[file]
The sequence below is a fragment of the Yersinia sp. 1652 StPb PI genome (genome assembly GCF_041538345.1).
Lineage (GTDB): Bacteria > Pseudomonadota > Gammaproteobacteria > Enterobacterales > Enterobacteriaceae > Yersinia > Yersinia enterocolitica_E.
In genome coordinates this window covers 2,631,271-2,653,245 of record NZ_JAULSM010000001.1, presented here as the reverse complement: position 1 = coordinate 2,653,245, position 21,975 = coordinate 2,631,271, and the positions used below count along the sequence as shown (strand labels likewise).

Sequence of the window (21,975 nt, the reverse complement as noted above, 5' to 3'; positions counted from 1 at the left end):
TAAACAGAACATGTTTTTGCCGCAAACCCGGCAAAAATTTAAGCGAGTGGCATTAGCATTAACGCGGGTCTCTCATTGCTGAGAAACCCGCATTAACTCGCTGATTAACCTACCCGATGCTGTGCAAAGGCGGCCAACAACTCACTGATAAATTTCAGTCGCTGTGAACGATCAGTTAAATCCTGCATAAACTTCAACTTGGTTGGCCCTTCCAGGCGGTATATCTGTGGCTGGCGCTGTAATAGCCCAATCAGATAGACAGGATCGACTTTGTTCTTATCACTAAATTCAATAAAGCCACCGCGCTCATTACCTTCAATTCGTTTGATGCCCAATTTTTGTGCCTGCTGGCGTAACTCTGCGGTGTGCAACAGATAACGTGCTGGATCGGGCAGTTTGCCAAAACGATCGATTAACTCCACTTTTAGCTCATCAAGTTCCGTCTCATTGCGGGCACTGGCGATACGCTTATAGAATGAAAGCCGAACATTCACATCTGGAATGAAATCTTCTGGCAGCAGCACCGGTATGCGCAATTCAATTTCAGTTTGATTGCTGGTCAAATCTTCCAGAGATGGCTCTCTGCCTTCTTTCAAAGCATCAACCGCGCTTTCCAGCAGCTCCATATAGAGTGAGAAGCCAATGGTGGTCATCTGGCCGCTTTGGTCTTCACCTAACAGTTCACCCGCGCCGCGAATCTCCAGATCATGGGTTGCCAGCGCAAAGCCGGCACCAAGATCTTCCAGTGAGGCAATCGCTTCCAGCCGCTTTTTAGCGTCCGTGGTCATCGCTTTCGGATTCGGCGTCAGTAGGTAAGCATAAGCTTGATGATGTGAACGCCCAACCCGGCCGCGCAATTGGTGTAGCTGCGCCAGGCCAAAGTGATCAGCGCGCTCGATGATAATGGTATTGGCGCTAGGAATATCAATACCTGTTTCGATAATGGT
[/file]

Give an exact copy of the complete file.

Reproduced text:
The sequence below is a fragment of the Yersinia sp. 1652 StPb PI genome (genome assembly GCF_041538345.1).
Lineage (GTDB): Bacteria > Pseudomonadota > Gammaproteobacteria > Enterobacterales > Enterobacteriaceae > Yersinia > Yersinia enterocolitica_E.
In genome coordinates this window covers 2,631,271-2,653,245 of record NZ_JAULSM010000001.1, presented here as the reverse complement: position 1 = coordinate 2,653,245, position 21,975 = coordinate 2,631,271, and the positions used below count along the sequence as shown (strand labels likewise).

Sequence of the window (21,975 nt, the reverse complement as noted above, 5' to 3'; positions counted from 1 at the left end):
TAAACAGAACATGTTTTTGCCGCAAACCCGGCAAAAATTTAAGCGAGTGGCATTAGCATTAACGCGGGTCTCTCATTGCTGAGAAACCCGCATTAACTCGCTGATTAACCTACCCGATGCTGTGCAAAGGCGGCCAACAACTCACTGATAAATTTCAGTCGCTGTGAACGATCAGTTAAATCCTGCATAAACTTCAACTTGGTTGGCCCTTCCAGGCGGTATATCTGTGGCTGGCGCTGTAATAGCCCAATCAGATAGACAGGATCGACTTTGTTCTTATCACTAAATTCAATAAAGCCACCGCGCTCATTACCTTCAATTCGTTTGATGCCCAATTTTTGTGCCTGCTGGCGTAACTCTGCGGTGTGCAACAGATAACGTGCTGGATCGGGCAGTTTGCCAAAACGATCGATTAACTCCACTTTTAGCTCATCAAGTTCCGTCTCATTGCGGGCACTGGCGATACGCTTATAGAATGAAAGCCGAACATTCACATCTGGAATGAAATCTTCTGGCAGCAGCACCGGTATGCGCAATTCAATTTCAGTTTGATTGCTGGTCAAATCTTCCAGAGATGGCTCTCTGCCTTCTTTCAAAGCATCAACCGCGCTTTCCAGCAGCTCCATATAGAGTGAGAAGCCAATGGTGGTCATCTGGCCGCTTTGGTCTTCACCTAACAGTTCACCCGCGCCGCGAATCTCCAGATCATGGGTTGCCAGCGCAAAGCCGGCACCAAGATCTTCCAGTGAGGCAATCGCTTCCAGCCGCTTTTTAGCGTCCGTGGTCATCGCTTTCGGATTCGGCGTCAGTAGGTAAGCATAAGCTTGATGATGTGAACGCCCAACCCGGCCGCGCAATTGGTGTAGCTGCGCCAGGCCAAAGTGATCAGCGCGCTCGATGATAATGGTATTGGCGCTAGGAATATCAATACCTGTTTCGATAATGGT